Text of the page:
Earlier, Kornbluh was a management consultant at Telesis and an economic forecaster at Townsend-Greenspan & Company. She founded the New America Foundation’s Work and Family Program and is a senior fellow for Digital Policy at the Council on Foreign Relations. Kornbluh has published articles on economic policy in outlets that include the Atlantic, the New York Times and the Washington Post. She earned a bachelor’s degree from Bryn Mawr College and a Master of Public Policy degree from the John F. Kennedy School of Government at Harvard University.

 

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Under the Willow announces new line of men’s grooming products

BY Ryan Chavis

NEW MARKET, Md.— Under the Willow has introduced a new line of men’s grooming products just in time for the holidays. 

The Navigator Collection, which includes soaps and scented sprays, is made with natural ingredients and is free of harsh chemicals. These products are an extension of a previously established line of natural soaps and laundry products crafted by the company.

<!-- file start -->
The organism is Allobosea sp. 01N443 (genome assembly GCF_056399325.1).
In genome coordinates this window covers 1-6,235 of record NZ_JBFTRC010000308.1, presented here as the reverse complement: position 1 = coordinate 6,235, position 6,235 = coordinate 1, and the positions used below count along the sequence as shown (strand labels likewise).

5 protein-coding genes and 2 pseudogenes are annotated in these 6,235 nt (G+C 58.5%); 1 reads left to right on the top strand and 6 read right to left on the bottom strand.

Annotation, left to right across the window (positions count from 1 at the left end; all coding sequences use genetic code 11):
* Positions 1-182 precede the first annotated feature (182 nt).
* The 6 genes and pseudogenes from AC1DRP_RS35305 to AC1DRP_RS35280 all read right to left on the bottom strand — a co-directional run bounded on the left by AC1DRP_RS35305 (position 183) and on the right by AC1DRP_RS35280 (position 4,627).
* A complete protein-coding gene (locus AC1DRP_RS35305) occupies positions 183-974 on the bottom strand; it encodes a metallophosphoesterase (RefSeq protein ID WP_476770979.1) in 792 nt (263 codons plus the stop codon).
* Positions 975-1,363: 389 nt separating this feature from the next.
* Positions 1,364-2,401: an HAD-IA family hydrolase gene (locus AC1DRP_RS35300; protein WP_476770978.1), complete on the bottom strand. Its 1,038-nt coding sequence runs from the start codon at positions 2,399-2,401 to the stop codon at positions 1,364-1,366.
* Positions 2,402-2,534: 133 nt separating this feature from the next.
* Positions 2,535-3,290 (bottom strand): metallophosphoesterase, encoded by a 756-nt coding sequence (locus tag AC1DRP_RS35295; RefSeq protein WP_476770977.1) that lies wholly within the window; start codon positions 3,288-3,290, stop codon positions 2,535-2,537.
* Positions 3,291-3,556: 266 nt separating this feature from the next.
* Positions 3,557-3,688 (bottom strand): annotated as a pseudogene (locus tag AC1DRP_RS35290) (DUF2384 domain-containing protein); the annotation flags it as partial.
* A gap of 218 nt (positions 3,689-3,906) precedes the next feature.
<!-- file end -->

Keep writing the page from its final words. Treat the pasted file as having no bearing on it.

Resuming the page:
Under the Willow products have been featured in outlets such as Green Child and Bedrooms & Baths magazines, as well as MarthaStewart.com. You can purchase Under the Willow products at the Under the Willow Shoppe in historic New Market, Md. or by visiting UnderTheWillowShop.com.

 

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GfK: Brands considered ‘best friends’ boast 3x more positive word of mouth and 2.5x the recommendations

BY Michael Johnsen

NEW YORK — GfK Consumer Experiences North America on Thursday released its GfK Brand Benchmark Study, which assessed US consumers’ relationships with hundreds of products and services in 48 categories, and found stark disparities in what different generations value in a brand. For example, while both Generations X and Y value a product’s functionality, Gen Y also cares strongly about a brand’s image and notoriety.